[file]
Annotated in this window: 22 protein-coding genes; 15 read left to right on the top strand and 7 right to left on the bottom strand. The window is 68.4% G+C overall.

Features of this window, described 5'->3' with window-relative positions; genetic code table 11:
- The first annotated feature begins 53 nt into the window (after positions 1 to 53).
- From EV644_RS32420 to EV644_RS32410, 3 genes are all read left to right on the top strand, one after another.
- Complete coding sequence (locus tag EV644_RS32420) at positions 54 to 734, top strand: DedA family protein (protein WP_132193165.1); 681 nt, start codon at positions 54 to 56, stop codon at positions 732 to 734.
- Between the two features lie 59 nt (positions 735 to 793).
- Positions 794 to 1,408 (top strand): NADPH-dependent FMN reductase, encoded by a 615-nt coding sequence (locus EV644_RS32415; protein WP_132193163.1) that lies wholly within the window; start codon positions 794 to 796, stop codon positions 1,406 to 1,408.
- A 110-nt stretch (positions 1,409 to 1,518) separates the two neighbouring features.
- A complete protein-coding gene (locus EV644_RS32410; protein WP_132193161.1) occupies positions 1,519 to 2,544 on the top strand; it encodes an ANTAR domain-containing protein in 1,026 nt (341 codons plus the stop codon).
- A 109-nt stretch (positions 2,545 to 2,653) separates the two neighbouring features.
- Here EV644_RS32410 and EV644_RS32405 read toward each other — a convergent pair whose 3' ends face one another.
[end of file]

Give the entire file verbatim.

Annotated in this window: 22 protein-coding genes; 15 read left to right on the top strand and 7 right to left on the bottom strand. The window is 68.4% G+C overall.

Features of this window, described 5'->3' with window-relative positions; genetic code table 11:
- The first annotated feature begins 53 nt into the window (after positions 1 to 53).
- From EV644_RS32420 to EV644_RS32410, 3 genes are all read left to right on the top strand, one after another.
- Complete coding sequence (locus tag EV644_RS32420) at positions 54 to 734, top strand: DedA family protein (protein WP_132193165.1); 681 nt, start codon at positions 54 to 56, stop codon at positions 732 to 734.
- Between the two features lie 59 nt (positions 735 to 793).
- Positions 794 to 1,408 (top strand): NADPH-dependent FMN reductase, encoded by a 615-nt coding sequence (locus EV644_RS32415; protein WP_132193163.1) that lies wholly within the window; start codon positions 794 to 796, stop codon positions 1,406 to 1,408.
- A 110-nt stretch (positions 1,409 to 1,518) separates the two neighbouring features.
- A complete protein-coding gene (locus EV644_RS32410; protein WP_132193161.1) occupies positions 1,519 to 2,544 on the top strand; it encodes an ANTAR domain-containing protein in 1,026 nt (341 codons plus the stop codon).
- A 109-nt stretch (positions 2,545 to 2,653) separates the two neighbouring features.
- Here EV644_RS32410 and EV644_RS32405 read toward each other — a convergent pair whose 3' ends face one another.